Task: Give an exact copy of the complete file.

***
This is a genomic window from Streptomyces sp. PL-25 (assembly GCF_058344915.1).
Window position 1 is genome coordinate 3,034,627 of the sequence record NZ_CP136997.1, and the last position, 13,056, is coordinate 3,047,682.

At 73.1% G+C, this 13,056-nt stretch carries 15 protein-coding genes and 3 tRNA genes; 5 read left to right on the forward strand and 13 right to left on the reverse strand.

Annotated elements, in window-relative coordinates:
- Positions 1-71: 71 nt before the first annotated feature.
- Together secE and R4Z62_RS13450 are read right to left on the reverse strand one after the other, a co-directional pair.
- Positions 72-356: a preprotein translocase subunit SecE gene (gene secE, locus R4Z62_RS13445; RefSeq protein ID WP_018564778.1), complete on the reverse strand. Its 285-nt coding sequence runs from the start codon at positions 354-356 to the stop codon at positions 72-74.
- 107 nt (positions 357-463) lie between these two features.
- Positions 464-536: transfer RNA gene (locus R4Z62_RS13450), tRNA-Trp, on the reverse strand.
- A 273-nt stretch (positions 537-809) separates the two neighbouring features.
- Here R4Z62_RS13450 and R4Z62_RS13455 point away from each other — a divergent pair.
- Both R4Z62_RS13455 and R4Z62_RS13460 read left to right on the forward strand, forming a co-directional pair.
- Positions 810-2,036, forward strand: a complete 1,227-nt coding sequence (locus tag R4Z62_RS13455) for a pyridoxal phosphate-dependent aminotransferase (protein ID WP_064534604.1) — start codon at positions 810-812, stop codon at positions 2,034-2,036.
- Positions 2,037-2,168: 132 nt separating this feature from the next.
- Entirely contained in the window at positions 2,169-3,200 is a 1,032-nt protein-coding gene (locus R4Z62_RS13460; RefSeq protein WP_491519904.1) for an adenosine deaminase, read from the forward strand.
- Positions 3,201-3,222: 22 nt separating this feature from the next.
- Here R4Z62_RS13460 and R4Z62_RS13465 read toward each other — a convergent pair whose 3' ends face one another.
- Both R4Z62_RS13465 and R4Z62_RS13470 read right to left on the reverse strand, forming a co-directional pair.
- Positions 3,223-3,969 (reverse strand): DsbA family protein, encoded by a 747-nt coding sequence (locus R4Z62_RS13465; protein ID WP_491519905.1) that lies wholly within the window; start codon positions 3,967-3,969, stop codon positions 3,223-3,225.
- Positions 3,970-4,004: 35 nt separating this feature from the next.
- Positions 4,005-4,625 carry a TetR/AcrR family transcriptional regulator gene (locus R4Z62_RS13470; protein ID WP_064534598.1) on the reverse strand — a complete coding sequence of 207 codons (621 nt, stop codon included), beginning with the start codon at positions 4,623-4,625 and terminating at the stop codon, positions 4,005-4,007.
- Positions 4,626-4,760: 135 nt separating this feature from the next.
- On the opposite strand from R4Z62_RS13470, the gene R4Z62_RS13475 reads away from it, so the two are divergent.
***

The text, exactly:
This is a genomic window from Streptomyces sp. PL-25 (assembly GCF_058344915.1).
Window position 1 is genome coordinate 3,034,627 of the sequence record NZ_CP136997.1, and the last position, 13,056, is coordinate 3,047,682.

At 73.1% G+C, this 13,056-nt stretch carries 15 protein-coding genes and 3 tRNA genes; 5 read left to right on the forward strand and 13 right to left on the reverse strand.

Annotated elements, in window-relative coordinates:
- Positions 1-71: 71 nt before the first annotated feature.
- Together secE and R4Z62_RS13450 are read right to left on the reverse strand one after the other, a co-directional pair.
- Positions 72-356: a preprotein translocase subunit SecE gene (gene secE, locus R4Z62_RS13445; RefSeq protein ID WP_018564778.1), complete on the reverse strand. Its 285-nt coding sequence runs from the start codon at positions 354-356 to the stop codon at positions 72-74.
- 107 nt (positions 357-463) lie between these two features.
- Positions 464-536: transfer RNA gene (locus R4Z62_RS13450), tRNA-Trp, on the reverse strand.
- A 273-nt stretch (positions 537-809) separates the two neighbouring features.
- Here R4Z62_RS13450 and R4Z62_RS13455 point away from each other — a divergent pair.
- Both R4Z62_RS13455 and R4Z62_RS13460 read left to right on the forward strand, forming a co-directional pair.
- Positions 810-2,036, forward strand: a complete 1,227-nt coding sequence (locus tag R4Z62_RS13455) for a pyridoxal phosphate-dependent aminotransferase (protein ID WP_064534604.1) — start codon at positions 810-812, stop codon at positions 2,034-2,036.
- Positions 2,037-2,168: 132 nt separating this feature from the next.
- Entirely contained in the window at positions 2,169-3,200 is a 1,032-nt protein-coding gene (locus R4Z62_RS13460; RefSeq protein WP_491519904.1) for an adenosine deaminase, read from the forward strand.
- Positions 3,201-3,222: 22 nt separating this feature from the next.
- Here R4Z62_RS13460 and R4Z62_RS13465 read toward each other — a convergent pair whose 3' ends face one another.
- Both R4Z62_RS13465 and R4Z62_RS13470 read right to left on the reverse strand, forming a co-directional pair.
- Positions 3,223-3,969 (reverse strand): DsbA family protein, encoded by a 747-nt coding sequence (locus R4Z62_RS13465; protein ID WP_491519905.1) that lies wholly within the window; start codon positions 3,967-3,969, stop codon positions 3,223-3,225.
- Positions 3,970-4,004: 35 nt separating this feature from the next.
- Positions 4,005-4,625 carry a TetR/AcrR family transcriptional regulator gene (locus R4Z62_RS13470; protein ID WP_064534598.1) on the reverse strand — a complete coding sequence of 207 codons (621 nt, stop codon included), beginning with the start codon at positions 4,623-4,625 and terminating at the stop codon, positions 4,005-4,007.
- Positions 4,626-4,760: 135 nt separating this feature from the next.
- On the opposite strand from R4Z62_RS13470, the gene R4Z62_RS13475 reads away from it, so the two are divergent.